The two authors discuss worldbuilding, the value of fiction, and everything that’s going on at Hart House this month.
Vikram Nijhawan, Staff Writer
“We’re not necessarily writing, you know, chicken soup for the Shale soul –”, said Avi Silver (they/them), upon which their partner Sienna Tristen (they/them, she/her) interjected, “More like lizard soup for the saoni soul!” Both erupted in laughter.
Sienna was referring to the fictional reptilian creatures in Avi’s debut novel, Two Dark Moons. One of the three tenets of their fiction-writing collective, The Shale Project, is the notion of “Art as Medicine”, using fantasy and sci-fi to examine our own realities.
Avi and Sienna co-created this multimedia storytelling platform, which is designed to bridge creators and their works into a fictional world that’s “roughly the size of a planet”, as they say. These award-winning authors have taught creative writing workshops at Hart House for three years, focusing on the aspects of worldbuilding for science fiction and fantasy stories. They have both published debut novels through their own Molewhale Press: Sienna with The Heretics’ Guide to Homecoming (2018), and Avi with Two Dark Moons (2019).
This year, Avi and Sienna will be hosting workshops throughout the entire month of October via Zoom, courtesy of the Hart House Literary and Library Committee.
This month also marks their fourth anniversary of marriage. The two halves of this speculative fiction dream-team had the most fitting meet-cute imaginable. “We met in an online anime chat room,” Avi revealed with a smile. They bonded over their shared passions for fiction and creativity, and in that partnership laid the seeds for The Shale Project.
“We were business partners first, and then lovers afterwards,” said Sienna, “I know, it’s a great trope.”
The ethos behind their initiative was to take full advantage of secondary-world fiction. For most authors, once they’ve sketched out their fantasy world for the purpose of their stories, they simply abandon it. Sienna, an efficient person by nature, couldn’t wrap her head around wasting an immersive setting. In contrast, all of the duo’s stories are set in their single creation, the Bereni Supercontinent. Each of their creative endeavours allows them to explore this vast land in even greater detail.
Avi and Sienna practically share a mind, but when asked about the value of a fleshed-out fictional world, they each provided different takes.
“I think there’s a lot of nobility in escape,” Sienna revealed, “because it gives you time to process and percolate what’s going on so that you can come at it with a fresh perspective, instead of just being in crisis mode all the time. So the thing about having a fully fleshed out immersive world is that you can go there for a while, and just sit in that locus of space, instead of wherever you came from, where you are essentially stuck.”
Avi followed up on that. “I’m gonna give the exact opposite response.” While Sienna spoke to the value of art as escapism, her partner approached it from the lens of relatability. Having suffered a major family loss at the end of 2019, and then dealing with the drudgery of 2020 along with the rest of us, Avi takes comfort in fictional settings which reflect thematic struggles they can relate to. They delved into this aspect in a touching amount of detail.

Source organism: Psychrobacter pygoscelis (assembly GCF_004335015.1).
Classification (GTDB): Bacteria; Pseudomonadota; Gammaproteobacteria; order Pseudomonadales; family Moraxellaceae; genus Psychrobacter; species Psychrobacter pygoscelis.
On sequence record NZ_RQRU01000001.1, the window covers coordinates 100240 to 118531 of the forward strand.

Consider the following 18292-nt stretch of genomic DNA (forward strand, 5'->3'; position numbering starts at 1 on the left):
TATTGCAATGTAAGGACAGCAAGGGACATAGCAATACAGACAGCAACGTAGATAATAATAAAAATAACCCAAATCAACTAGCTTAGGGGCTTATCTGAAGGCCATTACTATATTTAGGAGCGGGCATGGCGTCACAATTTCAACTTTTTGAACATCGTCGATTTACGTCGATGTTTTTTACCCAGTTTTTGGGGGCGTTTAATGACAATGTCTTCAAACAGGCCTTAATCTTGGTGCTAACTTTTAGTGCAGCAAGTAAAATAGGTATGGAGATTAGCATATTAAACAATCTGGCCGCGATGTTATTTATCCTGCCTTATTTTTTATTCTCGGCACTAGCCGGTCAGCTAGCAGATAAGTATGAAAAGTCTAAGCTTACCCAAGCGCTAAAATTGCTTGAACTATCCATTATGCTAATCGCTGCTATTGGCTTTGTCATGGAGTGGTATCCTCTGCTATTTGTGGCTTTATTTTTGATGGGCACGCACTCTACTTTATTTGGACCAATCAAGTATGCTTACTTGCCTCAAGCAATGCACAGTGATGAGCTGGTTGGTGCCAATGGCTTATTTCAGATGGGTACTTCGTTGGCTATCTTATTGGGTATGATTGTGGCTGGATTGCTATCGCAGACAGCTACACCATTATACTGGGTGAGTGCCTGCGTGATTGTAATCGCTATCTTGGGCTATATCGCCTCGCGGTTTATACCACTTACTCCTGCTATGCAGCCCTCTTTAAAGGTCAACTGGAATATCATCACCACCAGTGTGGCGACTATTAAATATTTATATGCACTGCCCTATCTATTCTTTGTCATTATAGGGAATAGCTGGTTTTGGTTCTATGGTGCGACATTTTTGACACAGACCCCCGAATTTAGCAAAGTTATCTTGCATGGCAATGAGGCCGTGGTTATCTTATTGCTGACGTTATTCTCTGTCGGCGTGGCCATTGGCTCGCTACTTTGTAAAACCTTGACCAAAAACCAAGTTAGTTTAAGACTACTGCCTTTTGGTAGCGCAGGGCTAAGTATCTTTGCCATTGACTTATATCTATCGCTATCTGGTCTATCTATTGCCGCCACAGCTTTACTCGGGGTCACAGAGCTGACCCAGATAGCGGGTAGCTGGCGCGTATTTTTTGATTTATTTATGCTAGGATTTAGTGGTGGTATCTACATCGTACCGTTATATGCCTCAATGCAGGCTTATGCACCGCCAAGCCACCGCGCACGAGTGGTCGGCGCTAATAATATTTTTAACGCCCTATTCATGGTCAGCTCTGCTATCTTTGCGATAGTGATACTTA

“Does that make sense? I feel like I said a lot,” Avi admitted.
“You did. Mind if I distill your answer?” Sienna proposed.
“It is by reading that we process,” Sienna stated definitively. The three of us shared a hearty laugh, while processing this insightful comment.
The two authors’ reading choices also revealed a lot about their expectations for a fictional world. Sienna touched upon Fonda Lee’s East Asian-inspired urban fantasy novel Jade City, which won the World Fantasy Book Award in 2017.
“What I love most about [the fictional] world is that the author addresses the nitty-gritty. It’s not just, ‘what kind of currency do they use in their stores’”.
The titular magical substance grants its users extraordinary powers, but Lee handles it in a realistic manner. “Within the first few pages of book one, you know that there is bioenergetic jade, only specific people are supposed to use it – and other people definitely do use it. Because of course there would be a drug trade to enable this. That’s what a world is!”
The other end of the spectrum is where Avi and Sienna note worldbuilding that feels unintentional, often found in the typical European-set sword-and-sorcery that casual readers have often associated with the genre for decades. Despite Avi’s appreciation for Leigh Bardugo’s richly built Grishaverse, they took issue with a line from the Shadow and Bone trilogy: “Well, it’s Sunday. Maybe everyone’s in church?”
After reciting this, Avi paused, their usually jovial expression frozen in a mix of shock and confusion. “Okay, so first of all, I’ve been led to believe this is a secondary world, and yet they still have the same days of the week as us. And then church on Sunday? Like that’s a universally-accepted norm? What we have then is a homogenous Christian society in this supposedly fictional world.”
Avi and Sienna’s partnership is magical in more ways than one. The Shale Project represents a new wave of diverse and subversive fantasy fiction. Hart House Lit and Lib is grateful to have these two as instructors impart their knowledge onto aspiring student writers.
We all have the ability to pick up a pencil and sketch out our ideal fictional world. But it’s helpful to have someone to put it in your hand.